She casually sips on her beverage of choice, a Black Pearl, making sure to point out it's not on the menu anymore -- but still the $7.95 old cocktail price. Not that she has to worry about saving a couple of bucks. She quit her day job as a fashion merchandiser for LF clothing six months ago and has been touring the States while working in the studio full time ever since. "I asked for a Yamaha sequencer mixer for my 15th birthday and my parents got me a cell phone instead," says Bowles as she munches on some of the best nachos we've ever tasted. "They were like I don't know what that is and it sounds really expensive." After putting her DJ aspirations on the back-burner they were ignited after studying abroad in Barcelona at a time when dance music was huge there. She came to LA and lived with fellow artist Congorock as she became known in the scene and opened at several LED shows in San Diego.
Maybe that's why her style is much like a mix of an old-school EDM lover spliced with today's harder bassy Dutch sound. Her most recent mix for Sol Republic showcases her mash-up and remix work as she blends songs like Sisqo's "Thong Song" with Kenneth G's "Basskikker." Sort of old school with a touch of today's sound which the kids eat up like candy. After all of the drinks and appetizers we feel pretty buzzed as we make our way to the California Screamin' rollercoaster. "I only love coming to Disneyland during the day on a weekday," she explains while we wait in line. "I'm so thankful to have friends without normal 9-5 jobs who can join me!" Once on the ride we go from zero to 55 miles per hour in just four seconds screaming in delight the entire way with our hands in the air. "That's how I feel when I'm playing a show in front of thousands of people like NYC's Webster Hall or HARD Summer," says Bowles as we get off a bit dizzy but full of adrenaline. As night closed in, we decided to make sure to cram in the last bit of fun before Bowles had to go to further celebrate her birthday with friends at dinner in LA. We made our way to Tower of Terror as Brazzy shared a bit of her current side project.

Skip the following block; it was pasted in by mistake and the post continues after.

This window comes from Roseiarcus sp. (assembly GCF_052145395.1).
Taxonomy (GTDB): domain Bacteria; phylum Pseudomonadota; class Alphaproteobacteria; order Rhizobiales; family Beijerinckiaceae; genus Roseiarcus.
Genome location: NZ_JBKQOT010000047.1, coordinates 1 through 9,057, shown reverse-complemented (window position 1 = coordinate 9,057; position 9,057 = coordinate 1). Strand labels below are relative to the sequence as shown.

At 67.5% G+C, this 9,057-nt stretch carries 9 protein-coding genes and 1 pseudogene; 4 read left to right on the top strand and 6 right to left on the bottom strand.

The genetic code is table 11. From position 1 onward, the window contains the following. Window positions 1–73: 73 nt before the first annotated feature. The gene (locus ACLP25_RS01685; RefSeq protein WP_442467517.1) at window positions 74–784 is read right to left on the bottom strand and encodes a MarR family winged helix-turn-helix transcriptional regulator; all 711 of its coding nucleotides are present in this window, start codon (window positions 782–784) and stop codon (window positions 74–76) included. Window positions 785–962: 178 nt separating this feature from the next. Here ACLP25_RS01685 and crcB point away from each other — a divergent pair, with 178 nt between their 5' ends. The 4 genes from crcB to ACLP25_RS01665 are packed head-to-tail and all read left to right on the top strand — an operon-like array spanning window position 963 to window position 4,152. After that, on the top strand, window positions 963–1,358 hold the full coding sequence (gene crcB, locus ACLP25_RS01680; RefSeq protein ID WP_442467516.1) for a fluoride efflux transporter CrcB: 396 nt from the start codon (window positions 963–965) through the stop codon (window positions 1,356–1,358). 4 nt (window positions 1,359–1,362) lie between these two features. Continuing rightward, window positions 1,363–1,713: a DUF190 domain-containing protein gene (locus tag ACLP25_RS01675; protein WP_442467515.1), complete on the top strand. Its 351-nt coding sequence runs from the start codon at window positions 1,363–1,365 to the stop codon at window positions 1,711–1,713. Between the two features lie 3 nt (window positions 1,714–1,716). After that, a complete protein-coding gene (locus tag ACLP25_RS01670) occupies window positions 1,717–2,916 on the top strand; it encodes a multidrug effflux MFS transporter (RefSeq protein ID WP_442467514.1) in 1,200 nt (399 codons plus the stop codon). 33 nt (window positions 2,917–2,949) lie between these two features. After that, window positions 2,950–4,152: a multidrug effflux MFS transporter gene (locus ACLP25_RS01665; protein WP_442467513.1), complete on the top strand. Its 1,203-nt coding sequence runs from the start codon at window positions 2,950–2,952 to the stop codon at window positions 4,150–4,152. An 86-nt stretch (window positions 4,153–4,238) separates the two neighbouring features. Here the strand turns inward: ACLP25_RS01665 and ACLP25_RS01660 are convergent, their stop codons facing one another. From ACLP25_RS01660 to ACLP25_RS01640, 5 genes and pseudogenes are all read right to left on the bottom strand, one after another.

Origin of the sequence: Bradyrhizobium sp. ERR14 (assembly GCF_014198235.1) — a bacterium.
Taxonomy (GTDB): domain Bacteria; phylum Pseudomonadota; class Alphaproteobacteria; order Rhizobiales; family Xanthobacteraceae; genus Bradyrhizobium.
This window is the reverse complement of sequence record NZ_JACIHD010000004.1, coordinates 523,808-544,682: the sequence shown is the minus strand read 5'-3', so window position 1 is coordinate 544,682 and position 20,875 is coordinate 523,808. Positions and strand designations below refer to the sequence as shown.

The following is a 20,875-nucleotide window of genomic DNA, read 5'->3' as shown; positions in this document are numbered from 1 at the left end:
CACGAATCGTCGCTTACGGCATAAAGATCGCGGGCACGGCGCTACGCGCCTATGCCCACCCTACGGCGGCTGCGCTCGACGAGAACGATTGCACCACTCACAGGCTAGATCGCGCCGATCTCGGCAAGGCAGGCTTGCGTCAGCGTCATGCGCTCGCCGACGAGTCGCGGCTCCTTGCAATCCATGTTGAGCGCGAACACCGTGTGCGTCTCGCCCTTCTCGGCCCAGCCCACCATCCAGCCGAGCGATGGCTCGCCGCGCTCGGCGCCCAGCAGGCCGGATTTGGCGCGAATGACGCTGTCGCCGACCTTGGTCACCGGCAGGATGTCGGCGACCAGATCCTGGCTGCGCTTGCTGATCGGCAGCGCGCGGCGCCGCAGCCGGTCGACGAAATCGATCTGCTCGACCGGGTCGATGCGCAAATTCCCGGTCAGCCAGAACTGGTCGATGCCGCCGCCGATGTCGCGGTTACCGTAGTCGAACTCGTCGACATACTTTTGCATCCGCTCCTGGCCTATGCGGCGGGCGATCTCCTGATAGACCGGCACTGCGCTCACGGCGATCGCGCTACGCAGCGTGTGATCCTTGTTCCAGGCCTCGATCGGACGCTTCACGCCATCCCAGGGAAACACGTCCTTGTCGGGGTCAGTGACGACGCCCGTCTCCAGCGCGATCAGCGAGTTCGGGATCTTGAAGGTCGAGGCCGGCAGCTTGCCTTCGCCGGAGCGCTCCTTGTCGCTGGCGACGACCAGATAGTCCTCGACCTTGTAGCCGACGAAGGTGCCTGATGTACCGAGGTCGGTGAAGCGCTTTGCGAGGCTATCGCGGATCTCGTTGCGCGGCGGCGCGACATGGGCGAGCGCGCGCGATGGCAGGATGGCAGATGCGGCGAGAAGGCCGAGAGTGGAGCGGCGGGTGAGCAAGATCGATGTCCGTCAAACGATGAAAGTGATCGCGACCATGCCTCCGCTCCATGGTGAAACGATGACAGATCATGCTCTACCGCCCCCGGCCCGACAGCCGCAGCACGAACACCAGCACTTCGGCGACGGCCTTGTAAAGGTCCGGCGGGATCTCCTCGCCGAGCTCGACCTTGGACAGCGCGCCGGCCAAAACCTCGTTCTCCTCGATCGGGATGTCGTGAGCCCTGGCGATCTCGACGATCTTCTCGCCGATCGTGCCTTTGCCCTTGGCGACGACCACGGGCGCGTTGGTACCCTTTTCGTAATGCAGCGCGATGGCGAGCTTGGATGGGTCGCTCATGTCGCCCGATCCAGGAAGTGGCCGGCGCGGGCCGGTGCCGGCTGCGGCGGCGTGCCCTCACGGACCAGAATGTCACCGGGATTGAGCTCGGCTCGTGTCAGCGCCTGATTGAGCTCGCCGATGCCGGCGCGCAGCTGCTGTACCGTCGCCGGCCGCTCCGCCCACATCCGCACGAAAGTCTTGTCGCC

"I've always wanted to write Calvin Harris-like songs because they make you feel like you're on top of a mountain riding a unicorn," says Bowles. Maybe that's why she's decided to prove herself as an artist and step away from her usually electro sound to write songs of this nature. "I've really impressed myself with this and I'm really happy with the way it's unfolding," she shares. Suddenly we're stopped by two rockabilly girls asking where she got the patches on her vest. "I just got them at a barber shop in LA," she says. The girls stare her down and let her know if she attended the [Main Street Elie] meetings she would know they're no longer wearing those patches and walked away.
So maybe Disneyland isn't as PLUR as we thought, but she's not going to let it get to her. Brazzy's already proven to be one of the baddest bitches in this male dominated industry anyways. "[Female DJs are] fun and nicer to look at," she says. "But that only gets you so far. Labels don't care if you're a female or not. They care whether or not you can sell records. That's were you have to stick with it and prove yourself through your music and your production skills." Today though she's know for her remix work and bootlegs as well as several self produced tracks which she plays in her sets. "That's the best feeling in the world. When people recognize something that you made yourself and sign along," says Brazabelle. Sounds like she's already living in her fantasy aspiring DJ world.